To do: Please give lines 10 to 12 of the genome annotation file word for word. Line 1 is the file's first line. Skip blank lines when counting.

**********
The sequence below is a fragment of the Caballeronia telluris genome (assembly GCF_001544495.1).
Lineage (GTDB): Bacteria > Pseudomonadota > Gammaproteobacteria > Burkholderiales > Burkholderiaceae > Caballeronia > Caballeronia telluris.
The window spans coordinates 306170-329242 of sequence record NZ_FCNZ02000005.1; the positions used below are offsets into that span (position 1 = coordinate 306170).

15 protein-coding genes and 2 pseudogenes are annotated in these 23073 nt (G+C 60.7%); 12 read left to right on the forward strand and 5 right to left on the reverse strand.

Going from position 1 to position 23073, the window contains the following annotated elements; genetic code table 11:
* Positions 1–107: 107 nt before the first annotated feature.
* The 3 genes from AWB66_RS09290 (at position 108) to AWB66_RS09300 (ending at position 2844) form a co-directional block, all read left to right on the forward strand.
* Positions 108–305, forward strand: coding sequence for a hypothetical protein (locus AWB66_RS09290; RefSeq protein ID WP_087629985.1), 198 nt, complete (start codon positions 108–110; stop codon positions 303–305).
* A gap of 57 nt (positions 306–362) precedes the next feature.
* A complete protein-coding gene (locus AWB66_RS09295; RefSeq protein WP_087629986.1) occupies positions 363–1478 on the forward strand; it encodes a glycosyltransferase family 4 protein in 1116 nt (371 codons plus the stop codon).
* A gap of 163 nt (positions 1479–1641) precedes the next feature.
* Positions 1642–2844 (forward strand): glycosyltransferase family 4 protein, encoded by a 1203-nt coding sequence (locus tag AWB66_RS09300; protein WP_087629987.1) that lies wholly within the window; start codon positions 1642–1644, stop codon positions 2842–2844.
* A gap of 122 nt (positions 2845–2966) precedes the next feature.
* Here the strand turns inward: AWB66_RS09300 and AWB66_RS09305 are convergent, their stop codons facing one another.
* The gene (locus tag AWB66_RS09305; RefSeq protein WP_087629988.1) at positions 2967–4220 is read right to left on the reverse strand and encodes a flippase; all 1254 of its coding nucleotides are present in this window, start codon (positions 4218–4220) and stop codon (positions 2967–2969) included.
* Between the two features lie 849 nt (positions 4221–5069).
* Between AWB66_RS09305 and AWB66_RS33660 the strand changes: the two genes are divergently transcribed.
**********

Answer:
* A complete protein-coding gene (locus AWB66_RS09295; RefSeq protein WP_087629986.1) occupies positions 363–1478 on the forward strand; it encodes a glycosyltransferase family 4 protein in 1116 nt (371 codons plus the stop codon).
* A gap of 163 nt (positions 1479–1641) precedes the next feature.
* Positions 1642–2844 (forward strand): glycosyltransferase family 4 protein, encoded by a 1203-nt coding sequence (locus tag AWB66_RS09300; protein WP_087629987.1) that lies wholly within the window; start codon positions 1642–1644, stop codon positions 2842–2844.